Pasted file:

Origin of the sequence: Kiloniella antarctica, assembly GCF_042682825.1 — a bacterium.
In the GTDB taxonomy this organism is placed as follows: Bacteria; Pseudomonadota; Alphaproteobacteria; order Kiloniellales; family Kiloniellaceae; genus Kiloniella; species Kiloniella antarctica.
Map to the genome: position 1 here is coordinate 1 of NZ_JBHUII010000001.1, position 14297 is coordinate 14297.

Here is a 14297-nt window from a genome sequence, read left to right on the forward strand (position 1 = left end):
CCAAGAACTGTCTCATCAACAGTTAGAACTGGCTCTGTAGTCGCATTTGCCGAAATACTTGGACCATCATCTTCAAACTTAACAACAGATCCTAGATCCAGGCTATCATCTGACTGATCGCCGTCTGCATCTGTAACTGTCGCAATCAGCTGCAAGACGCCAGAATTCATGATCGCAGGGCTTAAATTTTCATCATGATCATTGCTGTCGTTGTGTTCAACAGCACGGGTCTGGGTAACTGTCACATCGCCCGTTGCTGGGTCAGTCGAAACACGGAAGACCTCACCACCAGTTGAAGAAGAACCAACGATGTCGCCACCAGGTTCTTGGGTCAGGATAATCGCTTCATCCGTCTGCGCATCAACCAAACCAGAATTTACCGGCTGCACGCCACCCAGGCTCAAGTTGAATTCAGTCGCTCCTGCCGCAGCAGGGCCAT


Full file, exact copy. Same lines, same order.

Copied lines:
Origin of the sequence: Kiloniella antarctica, assembly GCF_042682825.1 — a bacterium.
In the GTDB taxonomy this organism is placed as follows: Bacteria; Pseudomonadota; Alphaproteobacteria; order Kiloniellales; family Kiloniellaceae; genus Kiloniella; species Kiloniella antarctica.
Map to the genome: position 1 here is coordinate 1 of NZ_JBHUII010000001.1, position 14297 is coordinate 14297.

Here is a 14297-nt window from a genome sequence, read left to right on the forward strand (position 1 = left end):
CCAAGAACTGTCTCATCAACAGTTAGAACTGGCTCTGTAGTCGCATTTGCCGAAATACTTGGACCATCATCTTCAAACTTAACAACAGATCCTAGATCCAGGCTATCATCTGACTGATCGCCGTCTGCATCTGTAACTGTCGCAATCAGCTGCAAGACGCCAGAATTCATGATCGCAGGGCTTAAATTTTCATCATGATCATTGCTGTCGTTGTGTTCAACAGCACGGGTCTGGGTAACTGTCACATCGCCCGTTGCTGGGTCAGTCGAAACACGGAAGACCTCACCACCAGTTGAAGAAGAACCAACGATGTCGCCACCAGGTTCTTGGGTCAGGATAATCGCTTCATCCGTCTGCGCATCAACCAAACCAGAATTTACCGGCTGCACGCCACCCAGGCTCAAGTTGAATTCAGTCGCTCCTGCCGCAGCAGGGCCAT